Semantic role labeling
This article provides insufficient context for those unfamiliar with the subject. Learn how and when to remove this template message)(January 2009) (
Semantic role labeling, sometimes also called shallow semantic parsing, is a task in natural language processing consisting of the detection of the semantic arguments associated with the predicate or verb of a sentence and their classification into their specific roles. For example, given a sentence like "Mary sold the book to John", the task would be to recognize the verb "to sell" as representing the predicate, "Mary" as representing the seller (agent), "the book" as representing the goods (theme), and "John" as representing the recipient. This is an important step towards making sense of the meaning of a sentence. A semantic analysis of this sort is at a lower-level of abstraction than a syntax tree, i.e. it has more categories, thus groups fewer clauses in each category. For instance, "the book belongs to me" would need two labels such as "possessed" and "possessor" whereas "the book was sold to John" would need two other labels such as "goal" (or "theme") and "receiver" (or "recipient") even though these two clauses would be very similar as far as "subject" and "object" functions are concerned.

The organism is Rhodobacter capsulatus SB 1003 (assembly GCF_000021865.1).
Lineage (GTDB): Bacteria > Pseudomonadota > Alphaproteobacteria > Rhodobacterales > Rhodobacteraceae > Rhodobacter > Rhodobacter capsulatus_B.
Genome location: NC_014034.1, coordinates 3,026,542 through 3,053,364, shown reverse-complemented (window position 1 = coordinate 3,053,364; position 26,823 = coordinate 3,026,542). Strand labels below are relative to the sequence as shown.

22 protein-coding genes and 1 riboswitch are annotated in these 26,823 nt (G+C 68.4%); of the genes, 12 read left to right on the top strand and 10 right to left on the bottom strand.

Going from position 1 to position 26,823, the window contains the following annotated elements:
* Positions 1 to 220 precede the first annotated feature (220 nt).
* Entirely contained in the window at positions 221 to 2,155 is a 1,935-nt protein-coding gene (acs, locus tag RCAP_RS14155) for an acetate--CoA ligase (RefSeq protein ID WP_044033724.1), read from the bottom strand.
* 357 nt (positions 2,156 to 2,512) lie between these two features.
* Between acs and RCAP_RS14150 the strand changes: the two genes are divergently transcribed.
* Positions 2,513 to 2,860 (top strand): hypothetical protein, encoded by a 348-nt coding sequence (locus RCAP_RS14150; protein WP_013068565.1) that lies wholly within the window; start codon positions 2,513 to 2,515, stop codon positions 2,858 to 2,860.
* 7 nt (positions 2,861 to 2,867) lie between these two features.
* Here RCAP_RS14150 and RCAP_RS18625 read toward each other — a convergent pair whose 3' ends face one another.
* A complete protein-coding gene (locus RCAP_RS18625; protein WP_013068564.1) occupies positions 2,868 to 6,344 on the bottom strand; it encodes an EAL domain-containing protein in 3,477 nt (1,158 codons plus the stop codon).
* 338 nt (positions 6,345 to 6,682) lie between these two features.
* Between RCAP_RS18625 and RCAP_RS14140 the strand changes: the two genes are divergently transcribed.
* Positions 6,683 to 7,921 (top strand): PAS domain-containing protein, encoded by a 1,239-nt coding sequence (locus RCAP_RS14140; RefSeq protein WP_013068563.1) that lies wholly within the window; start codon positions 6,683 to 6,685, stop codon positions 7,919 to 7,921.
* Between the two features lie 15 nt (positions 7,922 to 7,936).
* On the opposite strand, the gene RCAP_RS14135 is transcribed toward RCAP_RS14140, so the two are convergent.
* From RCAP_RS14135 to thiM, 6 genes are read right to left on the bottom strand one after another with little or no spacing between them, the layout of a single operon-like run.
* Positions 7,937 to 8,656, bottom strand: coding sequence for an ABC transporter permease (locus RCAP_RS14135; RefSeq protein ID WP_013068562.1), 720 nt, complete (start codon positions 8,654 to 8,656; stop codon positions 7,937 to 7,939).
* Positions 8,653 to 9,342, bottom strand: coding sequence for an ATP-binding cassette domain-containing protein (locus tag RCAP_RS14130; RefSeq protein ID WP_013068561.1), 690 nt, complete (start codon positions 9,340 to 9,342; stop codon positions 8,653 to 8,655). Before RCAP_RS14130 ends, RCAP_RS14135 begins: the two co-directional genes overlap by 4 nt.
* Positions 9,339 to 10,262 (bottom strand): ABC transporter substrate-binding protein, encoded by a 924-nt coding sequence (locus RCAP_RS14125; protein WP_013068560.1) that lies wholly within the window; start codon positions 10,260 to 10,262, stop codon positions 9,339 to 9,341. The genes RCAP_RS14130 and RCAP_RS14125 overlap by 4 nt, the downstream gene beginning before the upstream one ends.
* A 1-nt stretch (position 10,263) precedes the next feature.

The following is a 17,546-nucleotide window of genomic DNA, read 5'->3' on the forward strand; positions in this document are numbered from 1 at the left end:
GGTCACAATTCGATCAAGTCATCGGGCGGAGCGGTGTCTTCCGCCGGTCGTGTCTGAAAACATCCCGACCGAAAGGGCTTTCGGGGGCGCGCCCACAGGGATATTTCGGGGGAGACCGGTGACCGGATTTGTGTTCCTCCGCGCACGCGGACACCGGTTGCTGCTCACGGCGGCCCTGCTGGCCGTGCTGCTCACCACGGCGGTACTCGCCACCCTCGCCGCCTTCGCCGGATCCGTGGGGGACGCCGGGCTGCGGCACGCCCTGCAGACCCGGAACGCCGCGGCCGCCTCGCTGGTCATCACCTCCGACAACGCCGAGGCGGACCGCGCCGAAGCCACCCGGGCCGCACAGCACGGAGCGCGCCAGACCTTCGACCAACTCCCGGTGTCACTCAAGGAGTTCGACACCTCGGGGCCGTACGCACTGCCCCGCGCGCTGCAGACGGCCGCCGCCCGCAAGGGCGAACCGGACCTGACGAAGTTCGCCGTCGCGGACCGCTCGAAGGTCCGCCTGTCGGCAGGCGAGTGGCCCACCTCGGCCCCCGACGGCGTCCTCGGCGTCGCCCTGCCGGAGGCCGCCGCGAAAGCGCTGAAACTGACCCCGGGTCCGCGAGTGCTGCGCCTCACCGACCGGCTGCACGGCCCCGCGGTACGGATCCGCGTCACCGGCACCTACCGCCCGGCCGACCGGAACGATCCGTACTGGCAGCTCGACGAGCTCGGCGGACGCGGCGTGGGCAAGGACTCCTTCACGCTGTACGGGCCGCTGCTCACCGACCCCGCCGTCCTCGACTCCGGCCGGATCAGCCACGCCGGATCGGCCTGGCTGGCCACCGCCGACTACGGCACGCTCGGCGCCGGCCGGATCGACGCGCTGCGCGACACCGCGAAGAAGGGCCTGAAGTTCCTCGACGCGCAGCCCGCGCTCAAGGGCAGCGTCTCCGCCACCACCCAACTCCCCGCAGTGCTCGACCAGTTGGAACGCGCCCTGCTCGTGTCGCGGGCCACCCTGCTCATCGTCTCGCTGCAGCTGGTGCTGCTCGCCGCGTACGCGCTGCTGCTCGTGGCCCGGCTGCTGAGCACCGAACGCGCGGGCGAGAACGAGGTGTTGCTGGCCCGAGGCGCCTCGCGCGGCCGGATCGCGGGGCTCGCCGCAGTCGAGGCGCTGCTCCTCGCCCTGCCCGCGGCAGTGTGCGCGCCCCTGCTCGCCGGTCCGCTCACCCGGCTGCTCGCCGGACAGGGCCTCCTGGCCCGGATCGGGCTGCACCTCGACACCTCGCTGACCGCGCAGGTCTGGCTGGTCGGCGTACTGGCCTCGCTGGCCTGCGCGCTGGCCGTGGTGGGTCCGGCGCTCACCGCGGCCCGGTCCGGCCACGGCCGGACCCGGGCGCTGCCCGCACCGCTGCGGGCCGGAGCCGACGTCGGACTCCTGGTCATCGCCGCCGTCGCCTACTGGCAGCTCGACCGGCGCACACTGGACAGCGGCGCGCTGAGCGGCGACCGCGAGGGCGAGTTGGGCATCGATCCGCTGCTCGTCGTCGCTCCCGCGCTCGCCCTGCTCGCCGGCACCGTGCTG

The FrameNet project produced the first major computational lexicon that systematically described many predicates and their corresponding roles. Daniel Gildea (University of California, Berkeley / International Computer Science Institute) and Daniel Jurafsky (currently teaching at Stanford University, but previously working at University of Colorado and UC Berkeley) developed the first automatic semantic role labeling system based on FrameNet. The PropBank corpus added manually created semantic role annotations to the Penn TreeBank corpus of Wall Street Journal texts. Many automatic semantic role labeling systems have used PropBank as a training dataset to learn how to annotate new sentences automatically.
- Automatic Labeling of Semantic Roles, Daniel Gildea and Daniel Jurafsky. In Proceedings of the 38th Annual Conference of the Association for Computational Linguistics (ACL-00), pp. 512–520, Hong Kong, October 2000.